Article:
Postcards from Iraq

I once examined a collection of Iraq overprints and discovered that they had been sent home by their owner from a post office in Iraq at the time of issue – a century ago – as an investment. Such philatelic foresight!

Stamp collecting is a quest – sometimes quite thrilling, at other times – well, yes – rather nerdy. Recently at a local auction I lurked in a side corridor behind my friend Paddy Pollack (a specialist in second-hand medical books), to be able to bid unobserved for an album that had obviously been assembled with great love and care over a lifetime. I had to resort to cloak and dagger tactics to prevent it from falling into the hands of the dealers. They would have torn it apart to make the best profit from the contents. A massacre of a different type.

Say what you like about stamps, collectors and the stamp albums that still turn up in auction houses after their owners have caught the last post! – they have increasing rarity value. When I was a child, swapping stamps was part of school classroom life; the likelihood now is that we’ll soon be printing our own destination barcode labels and that will be that: no more stamps; no more stamp art. On a recent train journey through one of the country’s most spectacular geological landscapes, not one of the younger generation I saw in the carriages was looking out of the window. Everyone was plugged in and tuned out. Perhaps the course offered by Schumacher College – ‘Unplug, re-wild and reconnect’- could offer a solution. The Guardian that morning had the headline “Poorest to fare worst in age of automation”.

The connection with Mesopotamia? Tenuous – but I remember a great scholar of Middle Eastern history, Hugh Glencairn Balfour Paul CMG. He was British Ambassador to Iraq, Jordan and Tunisia, and his wife, Jenny, an indigo specialist, was part of the Dartington printmaking and bookbinding team who made A Printmakers Flora. Glencairn’s last line in his book Cicero: ‘Not to know what happened before you were born is to remain forever a child.’

2018 is a hundred years since the end of The War to end all Wars. At Christmas it will be 50 years since the death of Dorothy Elmhirst. We walk through her memory each day in the gardens. How do we contribute to the world we live? The stamps may not survive the sticky label or the army of alternative delivery systems but they will always tell a story if you are willing to take the time to look.

Mary


Footnotes

*Agatha Christie spent many years with her husband Max Mallowan, the archaeologist in Iraq. The Museum in Baghdad held many of the treasures until its destruction in 2003.

**The timing of this blog is apposite as two versions of Journey’s End, the hugely influential anti-war play by R.C. Sheriff, are coming to Dartington this spring – a play which owed its success to the financial backing and patronage of Leonard and Dorothy Elmhirst. The film adaption is screening at the Barn Cinema until 15 February, and a staging of the play by Dartington Playgoers  runs from 20-24 March.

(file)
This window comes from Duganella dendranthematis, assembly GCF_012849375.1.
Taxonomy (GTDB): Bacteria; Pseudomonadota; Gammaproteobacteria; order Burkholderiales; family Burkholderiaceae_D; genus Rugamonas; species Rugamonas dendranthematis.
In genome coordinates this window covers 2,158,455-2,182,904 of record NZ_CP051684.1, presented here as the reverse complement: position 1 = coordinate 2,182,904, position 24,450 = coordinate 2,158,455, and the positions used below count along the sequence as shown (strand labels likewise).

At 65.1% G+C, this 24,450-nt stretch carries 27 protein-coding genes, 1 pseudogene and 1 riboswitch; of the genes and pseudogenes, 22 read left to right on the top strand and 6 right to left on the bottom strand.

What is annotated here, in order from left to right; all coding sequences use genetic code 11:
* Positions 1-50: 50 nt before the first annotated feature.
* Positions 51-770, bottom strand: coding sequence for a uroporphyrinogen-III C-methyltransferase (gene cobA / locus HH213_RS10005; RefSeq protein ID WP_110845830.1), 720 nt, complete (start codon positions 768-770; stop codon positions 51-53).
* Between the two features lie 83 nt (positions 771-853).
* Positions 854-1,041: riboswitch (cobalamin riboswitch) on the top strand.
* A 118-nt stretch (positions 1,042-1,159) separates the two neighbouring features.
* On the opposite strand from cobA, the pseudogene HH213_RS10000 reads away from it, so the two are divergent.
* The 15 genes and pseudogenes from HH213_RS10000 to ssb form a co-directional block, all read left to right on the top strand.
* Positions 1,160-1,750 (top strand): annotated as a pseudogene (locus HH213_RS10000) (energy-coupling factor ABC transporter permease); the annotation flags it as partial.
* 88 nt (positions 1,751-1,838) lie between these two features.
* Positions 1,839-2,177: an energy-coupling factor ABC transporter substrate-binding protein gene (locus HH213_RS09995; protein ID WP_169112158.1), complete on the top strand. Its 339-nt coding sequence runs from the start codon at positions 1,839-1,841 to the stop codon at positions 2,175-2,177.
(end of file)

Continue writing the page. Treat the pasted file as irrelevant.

The experience Leonard had in Mesopotamia would have been very different to the scenes shown in Journey’s End but the trench warfare was just as horrific – with flooded trenches, searing heat, and plagues of various insects from lice to sand flies. Many soldiers queried the term ‘Garden of Eden’ and pondered what hell would be like. The belief in funding Journey’s End was a possible response to help atone for the suffering, loss, sadness and to find another way.

The first-hand accounts are grim; recently I read an annotated copy of A Study of the Strategy and Tactics of the Mesopotamia Campaign by A Kearsey 1917, very informative and sets out the failings.

 

14 thoughts on “Mary’s blog: How stamps tell the story of Leonard Elmhirst in wartime Mesopotamia

  1. This is fascinating, Mary. Hurrah for philately, and people who can read the depths of history from tiny pieces of inky paper. Did you know T.E. Lawrence helped design some stamps for Hejaz?
    My grandfather was there in Mesopotamia; I don’t know much but somewhere in Dad’s attic is a box of yellowing photos and I remember seeing a crowd of tommies in front of the arch at Ctesiphon. Later on he was torpedoed near Crete; now you can watch YouTube videos of holidaymakers scuba-diving around the wreck. How times change.

    1. Dear Alan, thanks for this. I will have to look up the stamps by Lawrence, yet another quest.
      Think you will have to find the box in the attic as Ctesiphon such an important historical place.
      I was lucky enough to go to a conference on Nineveh in the British Museum with the American John Malcolm Russell, author of The Final Sack of Nineveh many more books and articles. He was in Iraq with the US forces and sent me some amazing pictures of the arch.
      The postal history is always the key to the history and I could spend so much more of my time on it if there weren’t so many other jobs to do.